Saturday, February 2, 2008

Road Map to Oblivion

Jimmy Carter should probably be best remembered for his historic role in 1979, in creating the unthinkable; in producing a miracle: peace between Israel and Egypt. It was a spectacular diplomatic coup which earned him the Nobel Prize for peace and deservedly so. Fourteen years later, after fourteen years of Republicans in the White House that is, after fourteen years of unrest in the Middle East, William J. Clinton stunned the world by achieving what no one could possibly imagine: a handshake between Yassir Aarafat and Yitzak Rabin. It was a historic moment and was the first sign that peace between the Israelis and Palestinians was possible in some form.

Ten years later, George W. Bush unveiled his ‘Road Map to Peace’ in the Middle East. Since then, the Middle East has been plunged into new dark ages. It’s like watching a bad film.

- Lebanon’s tenuous peace after years of civil war began to break down. Rafik Hariri was assassinated.
- The Darfur bloodshed began.
- Iraq was invaded causing four million Iraqis to flee their country and seek homes elsewhere.
- A new cold war began with Iran
- A war was prosecuted between Israel and Hezbollah
- The Palestinians have split into two factions and talks between the Palestinians and the Israelis have broken down completely.

Not much of a road map – more of a recipe for disaster. The situation in Israel has become extremely dire. With the rest of the world focused on the American elections, the devolving situation in Afghanistan and the continuing disaster in Iraq, few people have time to cast a glance towards the so-called “Holy Land.”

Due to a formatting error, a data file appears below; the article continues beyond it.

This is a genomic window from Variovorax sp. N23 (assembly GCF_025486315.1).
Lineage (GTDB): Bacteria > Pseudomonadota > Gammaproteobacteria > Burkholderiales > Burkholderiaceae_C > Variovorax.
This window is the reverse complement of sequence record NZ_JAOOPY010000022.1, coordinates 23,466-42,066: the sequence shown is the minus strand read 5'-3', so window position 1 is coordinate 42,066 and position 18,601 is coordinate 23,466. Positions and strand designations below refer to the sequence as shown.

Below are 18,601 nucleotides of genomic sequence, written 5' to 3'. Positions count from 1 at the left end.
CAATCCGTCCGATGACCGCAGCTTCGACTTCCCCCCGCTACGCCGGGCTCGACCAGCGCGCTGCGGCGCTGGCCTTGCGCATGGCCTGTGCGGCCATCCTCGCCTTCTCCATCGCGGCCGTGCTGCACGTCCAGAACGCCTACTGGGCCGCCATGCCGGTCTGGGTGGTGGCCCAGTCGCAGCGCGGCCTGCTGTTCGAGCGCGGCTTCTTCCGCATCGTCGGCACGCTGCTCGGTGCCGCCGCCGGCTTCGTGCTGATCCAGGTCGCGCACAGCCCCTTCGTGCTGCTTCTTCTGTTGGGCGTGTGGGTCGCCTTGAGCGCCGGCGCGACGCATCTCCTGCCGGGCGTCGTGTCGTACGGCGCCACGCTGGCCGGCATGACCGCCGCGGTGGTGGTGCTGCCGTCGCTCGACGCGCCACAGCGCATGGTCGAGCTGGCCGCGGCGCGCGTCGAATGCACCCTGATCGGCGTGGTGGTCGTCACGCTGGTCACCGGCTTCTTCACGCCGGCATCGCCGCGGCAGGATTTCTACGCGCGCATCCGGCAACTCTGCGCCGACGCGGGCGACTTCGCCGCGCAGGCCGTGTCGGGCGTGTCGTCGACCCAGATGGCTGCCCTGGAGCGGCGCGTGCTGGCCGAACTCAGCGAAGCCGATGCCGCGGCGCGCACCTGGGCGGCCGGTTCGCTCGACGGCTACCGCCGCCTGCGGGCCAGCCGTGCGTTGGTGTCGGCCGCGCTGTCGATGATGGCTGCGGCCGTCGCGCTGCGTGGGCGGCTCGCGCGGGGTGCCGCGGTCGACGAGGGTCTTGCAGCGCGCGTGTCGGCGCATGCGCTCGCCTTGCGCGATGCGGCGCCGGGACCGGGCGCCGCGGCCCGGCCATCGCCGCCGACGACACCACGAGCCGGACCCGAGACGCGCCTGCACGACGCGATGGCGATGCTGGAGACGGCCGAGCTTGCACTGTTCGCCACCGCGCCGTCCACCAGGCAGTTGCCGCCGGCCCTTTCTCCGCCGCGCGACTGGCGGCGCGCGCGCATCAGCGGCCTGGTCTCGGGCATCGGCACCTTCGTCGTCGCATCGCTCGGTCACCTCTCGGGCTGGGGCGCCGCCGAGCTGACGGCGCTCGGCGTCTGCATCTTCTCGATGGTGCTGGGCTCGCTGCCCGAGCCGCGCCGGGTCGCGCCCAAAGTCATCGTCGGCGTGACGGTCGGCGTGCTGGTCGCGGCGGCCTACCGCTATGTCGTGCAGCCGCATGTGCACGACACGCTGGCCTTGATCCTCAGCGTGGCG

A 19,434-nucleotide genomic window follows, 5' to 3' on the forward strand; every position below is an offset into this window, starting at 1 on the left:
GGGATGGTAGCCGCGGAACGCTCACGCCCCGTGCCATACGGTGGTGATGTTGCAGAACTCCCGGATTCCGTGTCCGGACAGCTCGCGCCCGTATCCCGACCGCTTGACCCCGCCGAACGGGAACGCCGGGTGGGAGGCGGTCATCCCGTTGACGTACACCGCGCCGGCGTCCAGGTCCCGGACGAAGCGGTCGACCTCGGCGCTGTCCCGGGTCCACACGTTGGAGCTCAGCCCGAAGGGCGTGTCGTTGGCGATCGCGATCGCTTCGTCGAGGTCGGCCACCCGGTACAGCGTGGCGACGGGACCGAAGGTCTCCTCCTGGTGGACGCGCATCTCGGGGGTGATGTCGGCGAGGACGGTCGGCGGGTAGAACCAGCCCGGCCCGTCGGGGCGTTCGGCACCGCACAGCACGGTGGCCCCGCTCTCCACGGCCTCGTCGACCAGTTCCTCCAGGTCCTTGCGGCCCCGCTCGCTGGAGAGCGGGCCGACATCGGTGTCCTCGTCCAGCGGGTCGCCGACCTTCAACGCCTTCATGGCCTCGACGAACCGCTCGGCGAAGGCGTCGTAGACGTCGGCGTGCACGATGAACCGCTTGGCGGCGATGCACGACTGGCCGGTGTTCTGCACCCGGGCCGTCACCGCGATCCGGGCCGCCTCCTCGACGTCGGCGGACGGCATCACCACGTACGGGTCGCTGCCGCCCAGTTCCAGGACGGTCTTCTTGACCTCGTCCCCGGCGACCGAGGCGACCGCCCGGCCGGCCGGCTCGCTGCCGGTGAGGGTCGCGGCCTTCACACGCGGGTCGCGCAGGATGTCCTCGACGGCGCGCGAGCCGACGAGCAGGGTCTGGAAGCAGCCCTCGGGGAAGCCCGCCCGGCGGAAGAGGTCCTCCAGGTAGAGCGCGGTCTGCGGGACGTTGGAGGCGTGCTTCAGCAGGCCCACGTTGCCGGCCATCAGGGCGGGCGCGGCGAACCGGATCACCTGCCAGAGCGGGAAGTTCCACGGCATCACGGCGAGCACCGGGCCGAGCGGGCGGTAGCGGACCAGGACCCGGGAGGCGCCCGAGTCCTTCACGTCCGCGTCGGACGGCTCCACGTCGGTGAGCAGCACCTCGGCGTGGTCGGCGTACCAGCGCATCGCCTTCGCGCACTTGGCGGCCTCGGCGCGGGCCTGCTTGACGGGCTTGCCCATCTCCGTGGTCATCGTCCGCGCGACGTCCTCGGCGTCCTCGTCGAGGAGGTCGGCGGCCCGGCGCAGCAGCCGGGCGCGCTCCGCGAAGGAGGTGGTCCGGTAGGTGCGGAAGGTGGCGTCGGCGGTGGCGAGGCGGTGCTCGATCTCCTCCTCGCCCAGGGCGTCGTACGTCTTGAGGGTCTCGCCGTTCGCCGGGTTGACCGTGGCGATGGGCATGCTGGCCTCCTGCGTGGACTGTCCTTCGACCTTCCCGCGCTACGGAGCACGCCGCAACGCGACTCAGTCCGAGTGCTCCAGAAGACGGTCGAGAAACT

A quick scan of reveals these two disturbing articles:

Residents of the West Bank village of Azun, near Qalqilya, discovered on Friday morning that someone had hung leaflets outside their houses and on their mosques, warning them to stop hurling stones at IDF forces, or else the soldiers would fire at them and close down their businesses.

As it turns out, the leaflets were hung by a soldier acting on his own accord. However few there doubt that the threat would have been carried out.

The next piece of news was regarding the protest march which took place yesterday:

Thousands of people took part Friday in a protest march in the Arab city of Sakhnin in northern Israel following Attorney General Menachem Mazuz's decision not to indict the police officers involved in the October 2000 riots, which left 13 Israeli Arabs dead.

The police officers should have been indicted – there was at the time a clear violation of rules and an excessive use of force. This was a unanimous feeling amongst the independent observers at the time. The West, which severely criticized Chavez and his government for opening fire on demonstrators, has been extremely quiet about this incident.

The Kuwait News Agency issued this report:

RAMALLAH, West Bank, Feb 1 (KUNA) -- Israel Defense Forces (IDF) shot and wounded five Palestinian mourners during a funeral in Beit Amer, north Al-Khalil, or Hebron, south the West Bank, Friday.

These three incidents have to be taken within the context of the Gaza lockdown which has left dozens dead and thousands without food, water or electricity. The recent breach of the Gaza wall into Egypt has alleviated much of the pressure within Gaza but is of course not a solution. Not unless, that is, someone actually wants the Palestinians driven out of there. Having turned it into one of the most inhospitable places to live, not entirely unaided by a thoroughly corrupt Palestinian sub-government and George Bush’s passive stance with regards to the region, Israel is on the way to destroying the foundation of what once was a promising peace process.

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